An Oklahoma Medical Research Foundation Scientist Played a Critical Role in Developing a New Sickle Cell Disease Treatment

According to a story from The Oklahoman, Dr. Roger McEver, who is a scientist and the Vice President of Research at the Oklahoma Medical Research Foundation (OMRF), played a pioneering role in the creation of a new treatment for sickle cell disease by conducting critical research and development. The new drug, called Adakveo, was recently approved by the US Food and Drug Administration (FDA) as a treatment for a serious complication of the disease called sickle cell crisis or pain crisis. 

About Sickle Cell Disease

Sickle cell disease is a genetic, inherited disorder of the blood. This disorder is characterized by an abnormality affecting hemoglobin, which is found in red blood cells and is responsible for carrying oxygen. The abnormality causes blood cells to lose their typical circular shape and instead become take on an elongated, sickle-like appearance. This is caused by a genetic mutation that may have arisen as a defense against malaria, although this benefit only occurs in people with sickle cell trait, not the disease. Symptoms begin to appear at around six months old and include swelling of the hands and feet, stroke, bacterial infections, and acute episodes of severe pain termed sickle cell crisis. Severity of disease varies, but these attacks can result in serious declines in health and organ damage. Treatment is mostly symptomatic, but bone marrow transplant has been curative in children. The disease most frequently affects people of African ancestry. Life expectancy is between 40 and 60. To learn more about sickle cell disease, click here.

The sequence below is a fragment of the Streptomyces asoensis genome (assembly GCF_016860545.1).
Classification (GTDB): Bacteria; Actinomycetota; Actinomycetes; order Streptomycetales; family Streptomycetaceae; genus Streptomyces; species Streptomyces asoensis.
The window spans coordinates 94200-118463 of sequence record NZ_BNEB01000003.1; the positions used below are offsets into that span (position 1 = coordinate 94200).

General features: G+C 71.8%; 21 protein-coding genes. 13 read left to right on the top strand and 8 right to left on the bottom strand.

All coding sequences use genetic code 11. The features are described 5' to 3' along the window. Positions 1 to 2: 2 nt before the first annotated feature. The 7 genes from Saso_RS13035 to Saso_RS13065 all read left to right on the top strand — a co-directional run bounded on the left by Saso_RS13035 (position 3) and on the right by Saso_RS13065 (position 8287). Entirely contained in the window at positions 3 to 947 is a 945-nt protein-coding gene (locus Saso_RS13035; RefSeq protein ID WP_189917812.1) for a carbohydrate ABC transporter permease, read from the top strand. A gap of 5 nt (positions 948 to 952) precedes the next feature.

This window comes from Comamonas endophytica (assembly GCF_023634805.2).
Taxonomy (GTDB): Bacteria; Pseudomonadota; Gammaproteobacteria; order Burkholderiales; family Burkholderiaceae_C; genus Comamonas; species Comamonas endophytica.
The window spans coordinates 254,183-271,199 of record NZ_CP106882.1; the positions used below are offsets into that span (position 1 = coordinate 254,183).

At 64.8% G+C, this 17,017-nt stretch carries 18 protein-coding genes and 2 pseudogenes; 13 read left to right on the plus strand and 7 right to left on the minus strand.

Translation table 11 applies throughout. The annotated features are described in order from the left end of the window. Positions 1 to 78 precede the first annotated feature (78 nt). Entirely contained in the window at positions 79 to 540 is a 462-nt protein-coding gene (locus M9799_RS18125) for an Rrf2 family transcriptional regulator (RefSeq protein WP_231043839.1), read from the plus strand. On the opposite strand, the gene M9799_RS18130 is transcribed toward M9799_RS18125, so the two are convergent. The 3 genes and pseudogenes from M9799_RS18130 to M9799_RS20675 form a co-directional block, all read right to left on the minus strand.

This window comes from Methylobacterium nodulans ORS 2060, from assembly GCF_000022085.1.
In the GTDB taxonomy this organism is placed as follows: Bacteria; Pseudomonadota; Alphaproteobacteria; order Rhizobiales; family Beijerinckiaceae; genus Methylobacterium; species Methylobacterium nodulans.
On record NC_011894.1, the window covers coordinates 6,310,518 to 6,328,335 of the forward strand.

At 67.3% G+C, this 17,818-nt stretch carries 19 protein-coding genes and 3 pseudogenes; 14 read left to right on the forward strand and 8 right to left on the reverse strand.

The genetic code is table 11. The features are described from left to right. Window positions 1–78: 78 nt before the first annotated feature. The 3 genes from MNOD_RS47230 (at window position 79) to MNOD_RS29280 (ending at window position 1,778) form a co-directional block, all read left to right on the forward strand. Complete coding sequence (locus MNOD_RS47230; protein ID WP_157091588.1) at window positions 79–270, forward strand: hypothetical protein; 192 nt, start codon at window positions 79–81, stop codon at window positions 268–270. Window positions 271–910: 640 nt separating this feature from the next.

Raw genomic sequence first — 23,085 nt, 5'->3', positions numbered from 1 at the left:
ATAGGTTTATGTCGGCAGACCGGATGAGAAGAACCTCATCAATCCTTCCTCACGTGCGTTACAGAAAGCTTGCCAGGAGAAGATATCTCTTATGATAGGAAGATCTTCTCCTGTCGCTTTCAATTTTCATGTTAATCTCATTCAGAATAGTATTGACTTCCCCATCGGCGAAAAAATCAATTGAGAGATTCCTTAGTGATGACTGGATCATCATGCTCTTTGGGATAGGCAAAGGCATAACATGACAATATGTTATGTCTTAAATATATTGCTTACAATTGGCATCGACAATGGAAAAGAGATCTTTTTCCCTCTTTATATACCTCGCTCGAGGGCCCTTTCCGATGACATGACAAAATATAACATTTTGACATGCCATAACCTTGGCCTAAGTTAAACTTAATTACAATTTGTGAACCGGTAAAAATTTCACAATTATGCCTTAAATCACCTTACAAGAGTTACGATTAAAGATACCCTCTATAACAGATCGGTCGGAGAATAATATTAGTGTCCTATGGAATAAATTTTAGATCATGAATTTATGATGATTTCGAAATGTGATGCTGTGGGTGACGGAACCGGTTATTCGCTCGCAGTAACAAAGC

Treating Sickle Cell Crisis

Previous studies have linked a protein called P-selectin to the development of sickle cell crisis. Dr. McEver founded a biotech company called Selexys in order to further develop an antibody treatment that he began working on in the lab. This antibody is effectively an inhibitor of P-selectin. The company Novartis would ultimately purchase Selexys and the experimental drug following impressive results in the clinical setting in which the drug was able to reduce pain crises by 45 percent. The trial included a total of 198 patients.

Dr. McEver says that Adakveo represents the final result of research that he first started in the 1980s. It is the third medicine that has been developed and approved based on research supported by the OMRF.


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